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This Policy Paper summarises key messages about the economic case for water investment, the barriers to investment and the financing gap. It charts a course for action to better value water and to facilitate water investment at scale. The Roundtable on Water Financing, a joint initiative of the OECD, the World Water Council and the Netherlands, will continue to deepen the evidence base and broaden engagement on these issues.
18-23 March 2018 - The OECD participated in the World Water Forum under the theme “Sharing Water” through a series of events, the launch of a new report "Implementing the OECD Principles on Water Governance - Indicator Framework and Evolving Practices" and by taking part in a number of workshops and seminars throughout the forum. View the programme of OECD events.
We are losing diversity of life on Earth at an alarming rate – one tenth of the world’s terrestrial biodiversity and one third of freshwater biodiversity has been wiped out since 1970. And we’re on course to lose another 10% of terrestrial species by 2050.
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This paper summarises efforts in two West African countries – Mauritania and Guinea-Bissau – to mobilise international finance to sustain the marine biodiversity upon which fisheries depend, and to establish conservation trust funds. The countries study draws on the 2017 OECD report The Political Economy of Biodiversity Policy Reform.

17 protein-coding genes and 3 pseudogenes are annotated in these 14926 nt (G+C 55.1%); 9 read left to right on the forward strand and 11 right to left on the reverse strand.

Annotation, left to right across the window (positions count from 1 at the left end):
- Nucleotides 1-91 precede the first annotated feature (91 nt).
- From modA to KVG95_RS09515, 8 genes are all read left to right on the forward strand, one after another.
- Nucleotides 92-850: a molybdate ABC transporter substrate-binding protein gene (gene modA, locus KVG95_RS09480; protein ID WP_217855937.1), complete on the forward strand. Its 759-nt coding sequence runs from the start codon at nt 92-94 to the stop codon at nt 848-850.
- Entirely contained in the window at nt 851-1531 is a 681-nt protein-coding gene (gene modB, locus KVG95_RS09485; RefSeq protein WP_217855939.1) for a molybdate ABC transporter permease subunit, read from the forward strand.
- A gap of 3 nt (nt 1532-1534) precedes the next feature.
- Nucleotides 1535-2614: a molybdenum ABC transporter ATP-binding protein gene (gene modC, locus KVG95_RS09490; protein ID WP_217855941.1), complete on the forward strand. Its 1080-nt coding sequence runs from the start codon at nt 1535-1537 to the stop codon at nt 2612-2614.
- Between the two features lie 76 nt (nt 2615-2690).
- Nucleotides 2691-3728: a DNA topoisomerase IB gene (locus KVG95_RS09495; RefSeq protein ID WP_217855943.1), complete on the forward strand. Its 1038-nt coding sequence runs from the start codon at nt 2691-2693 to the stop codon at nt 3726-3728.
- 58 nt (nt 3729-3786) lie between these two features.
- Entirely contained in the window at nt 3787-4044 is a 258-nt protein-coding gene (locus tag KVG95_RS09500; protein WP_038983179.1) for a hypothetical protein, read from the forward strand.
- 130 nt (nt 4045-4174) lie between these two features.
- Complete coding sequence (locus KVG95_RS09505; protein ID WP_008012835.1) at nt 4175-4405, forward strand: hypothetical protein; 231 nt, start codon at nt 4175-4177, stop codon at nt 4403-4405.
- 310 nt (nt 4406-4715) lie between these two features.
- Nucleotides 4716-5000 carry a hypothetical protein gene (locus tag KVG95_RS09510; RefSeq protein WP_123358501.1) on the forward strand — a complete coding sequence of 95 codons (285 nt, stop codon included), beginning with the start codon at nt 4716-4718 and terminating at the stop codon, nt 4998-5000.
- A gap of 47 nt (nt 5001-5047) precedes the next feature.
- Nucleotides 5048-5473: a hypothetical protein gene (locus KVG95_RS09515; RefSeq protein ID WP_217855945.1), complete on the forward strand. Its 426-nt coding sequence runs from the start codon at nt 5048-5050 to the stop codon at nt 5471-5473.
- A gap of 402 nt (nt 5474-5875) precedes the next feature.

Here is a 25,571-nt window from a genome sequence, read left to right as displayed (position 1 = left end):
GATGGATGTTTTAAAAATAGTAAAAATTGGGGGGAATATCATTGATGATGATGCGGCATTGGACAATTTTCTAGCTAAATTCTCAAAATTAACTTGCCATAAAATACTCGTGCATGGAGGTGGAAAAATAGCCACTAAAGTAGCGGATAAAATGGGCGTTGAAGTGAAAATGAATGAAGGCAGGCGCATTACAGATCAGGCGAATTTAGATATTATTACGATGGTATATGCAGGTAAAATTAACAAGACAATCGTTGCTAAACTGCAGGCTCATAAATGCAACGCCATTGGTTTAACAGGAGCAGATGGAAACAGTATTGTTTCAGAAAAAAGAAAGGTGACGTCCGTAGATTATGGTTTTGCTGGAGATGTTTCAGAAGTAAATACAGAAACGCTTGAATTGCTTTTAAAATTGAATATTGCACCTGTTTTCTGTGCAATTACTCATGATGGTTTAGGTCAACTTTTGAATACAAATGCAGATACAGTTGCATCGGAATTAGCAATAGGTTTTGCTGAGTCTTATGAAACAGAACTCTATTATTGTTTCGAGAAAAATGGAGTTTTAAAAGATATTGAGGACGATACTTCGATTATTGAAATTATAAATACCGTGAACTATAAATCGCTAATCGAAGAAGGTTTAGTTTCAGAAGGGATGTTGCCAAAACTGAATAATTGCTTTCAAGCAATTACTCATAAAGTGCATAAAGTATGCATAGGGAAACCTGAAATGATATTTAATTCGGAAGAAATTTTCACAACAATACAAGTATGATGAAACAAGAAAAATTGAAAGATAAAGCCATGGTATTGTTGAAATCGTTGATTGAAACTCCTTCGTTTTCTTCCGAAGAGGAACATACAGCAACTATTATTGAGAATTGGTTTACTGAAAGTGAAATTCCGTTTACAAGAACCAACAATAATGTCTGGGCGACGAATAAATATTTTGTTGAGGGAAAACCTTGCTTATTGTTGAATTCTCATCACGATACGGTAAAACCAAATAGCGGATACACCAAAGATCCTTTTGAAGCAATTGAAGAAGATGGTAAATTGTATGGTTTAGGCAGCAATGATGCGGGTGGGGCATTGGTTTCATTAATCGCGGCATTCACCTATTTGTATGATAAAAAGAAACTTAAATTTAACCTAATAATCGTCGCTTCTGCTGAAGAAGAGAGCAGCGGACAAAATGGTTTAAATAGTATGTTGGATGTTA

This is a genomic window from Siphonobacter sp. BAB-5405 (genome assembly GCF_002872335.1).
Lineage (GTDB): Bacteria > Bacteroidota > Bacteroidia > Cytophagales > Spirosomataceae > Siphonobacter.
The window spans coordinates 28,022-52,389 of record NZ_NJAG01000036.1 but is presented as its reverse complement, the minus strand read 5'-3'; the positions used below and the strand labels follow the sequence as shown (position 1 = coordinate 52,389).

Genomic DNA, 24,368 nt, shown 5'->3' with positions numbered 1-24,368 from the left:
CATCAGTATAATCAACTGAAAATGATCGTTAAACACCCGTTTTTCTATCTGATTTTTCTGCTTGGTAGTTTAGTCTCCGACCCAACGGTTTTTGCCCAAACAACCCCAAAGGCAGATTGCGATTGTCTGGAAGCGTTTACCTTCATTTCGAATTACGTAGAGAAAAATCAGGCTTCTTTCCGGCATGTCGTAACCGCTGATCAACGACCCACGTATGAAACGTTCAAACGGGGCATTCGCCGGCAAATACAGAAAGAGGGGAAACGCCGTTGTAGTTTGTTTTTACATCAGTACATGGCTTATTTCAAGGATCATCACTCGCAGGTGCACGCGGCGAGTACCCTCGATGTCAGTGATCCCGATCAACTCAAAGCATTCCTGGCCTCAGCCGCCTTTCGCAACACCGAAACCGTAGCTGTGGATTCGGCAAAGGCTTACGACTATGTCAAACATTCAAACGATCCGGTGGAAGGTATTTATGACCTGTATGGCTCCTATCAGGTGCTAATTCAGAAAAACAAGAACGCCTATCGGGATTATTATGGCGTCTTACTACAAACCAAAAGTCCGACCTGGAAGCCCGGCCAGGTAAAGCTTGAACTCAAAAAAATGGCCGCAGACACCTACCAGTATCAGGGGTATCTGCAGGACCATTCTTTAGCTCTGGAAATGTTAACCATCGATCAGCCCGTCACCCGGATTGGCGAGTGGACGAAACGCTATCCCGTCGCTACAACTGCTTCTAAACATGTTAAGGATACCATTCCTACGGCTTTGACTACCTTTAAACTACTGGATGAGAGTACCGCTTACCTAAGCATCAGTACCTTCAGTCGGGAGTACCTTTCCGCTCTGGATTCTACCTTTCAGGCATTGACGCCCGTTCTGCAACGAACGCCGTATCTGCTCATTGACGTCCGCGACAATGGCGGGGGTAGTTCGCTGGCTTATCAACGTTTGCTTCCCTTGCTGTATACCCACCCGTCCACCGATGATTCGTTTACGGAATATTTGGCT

The wet and verdant expanse of the Mekong Delta’s rivers and farms is a veritable rice bowl for the world. Not only do the region’s paddies produce half of Viet Nam’s rice crop yearly, the country is the world’s third largest rice exporter, with 17% of world exports of paddy rice. Our analysis identifies Viet Nam as facing the world’s fourth highest water risks for rice production.
This paper analyses the reform of Switzerland’s agricultural policy framework, which reoriented subsidies to better target policy objectives, including for biodiversity; and outlines the process involved in designing and implementing the reform as well as its environmental and socio-economic impacts. The country study draws on the 2017 OECD report The Political Economy of Biodiversity Policy Reform.
This paper analyses the reform undertaken by Iceland to avert a looming crisis and restore fish stocks to sustainable levels; and outlines the process involved in designing and implementing this reform. It also reflects on the challenges encountered and the environmental, economic and social impacts of the reform. This country study draws on the OECD report "The Political Economy of Biodiversity Policy Reform".
With marine biodiversity deteriorating at an alarming rate, there will soon be little left of the “octopus’s garden” that The Beatles once sang about. According to "Marine Protected Areas: Economics, Management and Effective Policy Mixes", pollution, overfishing and rising temperatures have damaged or destroyed 60% of the earth’s marine ecosystems.